Leaving Dog to his warm blanket, we continued our journey. Along the way we came across this road hazard… a ‘hairy coo’ standing in the roadway. This must be a tourist because there is plenty of room for them to go around this cow. But the tourist didn’t realize that and there they sat waiting for a cow that has nothing better to do than stand, chew cud and stare, to move out of the way.
My last look back at them as we topped the hill saw that no one had yet moved. It could be a long day for that couple…
We then had a lunch that was such a neat experience that I will tell you about it in my next blog.
Next stop was at “Skyeskyns” http://www.skyeskyns.co.uk/ . This facility produces fleece items (rugs, clothing, gloves, hats, etc) from sheep skins. Most of the sheep in Scotland are raised for meat. The skins are a wasted by-product of this industry. In the old times, nothing was wasted and Skyeskyns uses many of the old tools and machinery from back then – combined with modern machinery to make the process more efficient.
From there, we headed up to the upper part of Skye. First stop was at Kilmuir cemetery, the grave site of Flora MacDonald. She is the brave and tough lady who saved the hide Bonnie Prince Charlie/The Young Pretender after his defeat at the battle of Culloden. Her story is worth a read. Her stone is marked with this epitaph "Her name will be mentioned in history and if courage and fidelity be virtues, mentioned with honour."
Then we made our way to Kilt Rock, so named because the basalt stone that forms the 200 foot cliff resembles the pleats in the back of a kilt.
And in front of it is Mealt Falls. There is a pipe guardrail around the view point and in the wind it makes a humming sound a bit like the drone of a bagpipe. With the misty rain while we were there, the effect was awesome.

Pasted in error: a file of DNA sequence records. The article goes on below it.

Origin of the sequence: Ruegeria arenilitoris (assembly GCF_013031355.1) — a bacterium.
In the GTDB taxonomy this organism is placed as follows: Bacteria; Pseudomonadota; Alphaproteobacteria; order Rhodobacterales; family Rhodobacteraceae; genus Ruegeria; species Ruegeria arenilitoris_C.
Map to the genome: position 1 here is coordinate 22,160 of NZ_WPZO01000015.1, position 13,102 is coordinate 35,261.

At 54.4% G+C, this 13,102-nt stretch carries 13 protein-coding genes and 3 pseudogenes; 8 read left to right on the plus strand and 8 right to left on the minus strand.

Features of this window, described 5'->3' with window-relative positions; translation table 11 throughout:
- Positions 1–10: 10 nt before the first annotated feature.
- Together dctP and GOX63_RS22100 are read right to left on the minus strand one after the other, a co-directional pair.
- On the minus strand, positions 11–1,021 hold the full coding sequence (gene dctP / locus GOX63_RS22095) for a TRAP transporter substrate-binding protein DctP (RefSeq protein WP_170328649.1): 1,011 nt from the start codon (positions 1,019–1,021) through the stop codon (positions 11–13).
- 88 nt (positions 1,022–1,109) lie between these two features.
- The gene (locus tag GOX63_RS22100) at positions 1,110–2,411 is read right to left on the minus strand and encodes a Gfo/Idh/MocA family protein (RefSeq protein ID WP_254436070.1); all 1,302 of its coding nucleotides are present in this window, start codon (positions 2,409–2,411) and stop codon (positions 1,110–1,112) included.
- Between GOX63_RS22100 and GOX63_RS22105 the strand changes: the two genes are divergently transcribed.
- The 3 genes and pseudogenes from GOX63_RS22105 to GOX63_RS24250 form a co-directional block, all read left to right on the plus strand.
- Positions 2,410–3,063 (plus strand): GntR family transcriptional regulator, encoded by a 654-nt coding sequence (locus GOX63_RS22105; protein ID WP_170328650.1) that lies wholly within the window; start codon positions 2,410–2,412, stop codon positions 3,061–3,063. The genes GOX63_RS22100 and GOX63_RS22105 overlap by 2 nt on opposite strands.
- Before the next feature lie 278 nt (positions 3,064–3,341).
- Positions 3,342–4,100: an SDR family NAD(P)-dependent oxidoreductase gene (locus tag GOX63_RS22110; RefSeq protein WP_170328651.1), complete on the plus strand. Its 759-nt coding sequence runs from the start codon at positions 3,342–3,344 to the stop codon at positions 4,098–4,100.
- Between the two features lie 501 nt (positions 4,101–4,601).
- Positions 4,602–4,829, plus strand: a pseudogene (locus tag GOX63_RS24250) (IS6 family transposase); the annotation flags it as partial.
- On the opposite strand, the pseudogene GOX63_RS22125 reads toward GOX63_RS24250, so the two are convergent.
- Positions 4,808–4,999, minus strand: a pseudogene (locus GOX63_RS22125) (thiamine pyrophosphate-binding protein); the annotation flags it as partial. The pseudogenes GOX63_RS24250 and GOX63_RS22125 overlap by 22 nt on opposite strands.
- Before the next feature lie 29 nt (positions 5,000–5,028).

You could just imagine the Highlanders appearing out of the mists…
This is an area of peat and heather. The little ridges are where folks have harvested the peat for a heating source. I’ll show you more on that in a later blog.
This cute area is known as “Fairy Glen”. There are small cone shaped hills/mounds and the peat has slumped on them… giving it a terraced effect. You can easily imagine it as a tiny village landscape.
As we arrived at our B&B, the sky started to clear and there was a beautiful sunset and a rainbow too.
Garybuie B&B hosts Christine and Kevin. They have a fun blog at http://garybuie01.wordpress.com/
We had supper there, beet soup and ham sandwiches. Delicious!! Most of the meal was sourced right from their croft. In fact, those tomatoes were growing in a hanging basket in the sunroom!
Huff the Duck… “Girl, what are you doing up there?!”
Puff the Duck… “Enjoying the peace and quiet! Now go away!”
The next morning I did a bit of shopping at the Uig Pottery while we waited load onto the ferry to Harris. I had this little shop reconned and I was out of the van as soon as Dave got it into ‘park’. I didn’t know how long I would have to shop and I wasn’t going to waste one second!
Aren’t these plates lovely?
And this chicken pattern makes me laugh. We brought home a salt cellar with this design. I had to make my selections quickly for the ferry soon sounded its horn and it was time to leave for Harris Island!